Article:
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Q.I'm renovating an uninsulated cape built with concrete-block walls. The plans call for gutting and reframing the interior and installing shingle siding on the exterior. Because the building needs to be insulated to comply with local (Long Island, N.Y.) code, I was considering adding a layer of foam insulation on the outside, then covering that with plywood as a nailing base for the shingles. Is there a better way?

A.Paul Fisette, director of Building Materials and Wood Technology at the University of Massachusetts Amherst and a JLC contributing editor, responds: In a warm climate, it would make sense to use impermeable rigid foam to insulate the exterior of the building, because it would place the vapor barrier in the right position and make the mass of the block wall available to help modulate internal heat gain.

But in a cold climate such as yours, the most economical approach would be to insulate on the inside, particularly since you're reframing anyway. It would be a good idea to apply masonry dampproofing to the inside surface of the block. Then space a 2x3 wall away from the inside of the masonry wall by 3 inches (more or less depending on your insulation and thermal goals; R-19 would be a good target in your climate).

The best option would be to install blown-in-place fiberglass or cellulose insulation so that the fiber completely fills the void between the block and frame walls as well as the stud bays. This application will reduce thermal bridging through the studs and increase the overall performance of the walls.

But the job could certainly be done with fiberglass batts, too, with the first layer oriented horizontally between the framing and the block wall, and the second layer conventionally installed in the stud bays.

Check the insulation specs to ensure that the density and depth of the insulation you choose achieve your target R-value, and be sure to install the vapor barrier on the warm side as usual.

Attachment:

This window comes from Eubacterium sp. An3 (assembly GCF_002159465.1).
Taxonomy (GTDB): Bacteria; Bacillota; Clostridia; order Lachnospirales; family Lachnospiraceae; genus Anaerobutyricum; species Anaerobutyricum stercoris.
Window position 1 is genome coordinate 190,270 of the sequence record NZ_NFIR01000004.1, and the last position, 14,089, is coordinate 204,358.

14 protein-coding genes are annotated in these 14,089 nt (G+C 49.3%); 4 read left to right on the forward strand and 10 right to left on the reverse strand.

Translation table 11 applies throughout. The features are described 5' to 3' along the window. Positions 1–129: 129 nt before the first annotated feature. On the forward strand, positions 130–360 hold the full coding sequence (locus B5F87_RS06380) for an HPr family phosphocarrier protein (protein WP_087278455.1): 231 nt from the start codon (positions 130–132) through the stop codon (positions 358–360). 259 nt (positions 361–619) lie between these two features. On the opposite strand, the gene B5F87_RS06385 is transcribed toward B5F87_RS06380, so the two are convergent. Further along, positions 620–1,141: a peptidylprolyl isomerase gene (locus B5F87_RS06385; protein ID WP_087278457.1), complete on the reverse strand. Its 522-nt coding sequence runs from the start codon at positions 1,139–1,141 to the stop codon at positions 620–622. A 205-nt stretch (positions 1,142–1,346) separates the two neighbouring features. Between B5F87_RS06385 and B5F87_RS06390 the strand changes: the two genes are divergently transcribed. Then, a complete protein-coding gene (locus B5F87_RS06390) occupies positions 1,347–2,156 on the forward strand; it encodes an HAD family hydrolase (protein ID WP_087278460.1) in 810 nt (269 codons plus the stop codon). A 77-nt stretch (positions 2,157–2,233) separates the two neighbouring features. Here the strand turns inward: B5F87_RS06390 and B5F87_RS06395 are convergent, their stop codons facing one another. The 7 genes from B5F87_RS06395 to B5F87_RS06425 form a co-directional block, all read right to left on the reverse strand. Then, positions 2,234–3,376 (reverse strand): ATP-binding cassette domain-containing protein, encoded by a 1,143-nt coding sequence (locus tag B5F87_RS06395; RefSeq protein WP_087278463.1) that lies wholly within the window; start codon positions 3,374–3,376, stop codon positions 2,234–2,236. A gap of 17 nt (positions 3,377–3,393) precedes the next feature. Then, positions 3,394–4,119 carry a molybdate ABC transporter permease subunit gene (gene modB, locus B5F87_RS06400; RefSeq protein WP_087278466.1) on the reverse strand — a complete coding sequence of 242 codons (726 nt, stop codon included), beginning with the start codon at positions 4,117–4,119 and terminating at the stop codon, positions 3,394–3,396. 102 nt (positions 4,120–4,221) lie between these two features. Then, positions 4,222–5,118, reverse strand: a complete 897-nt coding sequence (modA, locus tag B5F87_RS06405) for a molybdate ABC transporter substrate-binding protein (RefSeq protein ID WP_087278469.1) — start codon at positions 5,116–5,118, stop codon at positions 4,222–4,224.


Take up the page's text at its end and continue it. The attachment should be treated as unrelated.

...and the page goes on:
On the exterior, an efficient low-cost option — which would eliminate the expense of layers of foam and sheathing — would be to install horizontal strapping on the outside surface of the wall in such a way that the on-center spacing matches the required nailing pattern of the shingles. You will have to calculate the exposure for each course of shingles and then install the strapping accordingly; window and door openings will have to be strapped out around their perimeters to receive trim.

Next, cover the walls with felt paper or housewrap, positioning the wrap on top of the strapping and extending coverage into the door and window openings. (Windows and doors will need to be either replaced or reinstalled to match the newly established exterior plane of the wall.)

As with any type of wall, good water management is essential, so pay attention to the details as you install the felt paper (or housewrap) and flash door and window openings. (For more on water-managed wall assemblies, see "Detailing Rain-Screen Siding," 3/06, and "Water-Managed Wall Systems," 3/03.)

Installing the strapping horizontally rather than vertically shouldn't cause problems. If the wrap is installed and flashed properly over the strapping, very little liquid water should get behind the wrap. Any water exposure that does occur would be occasional and the wall design as described should easily dry toward the outside.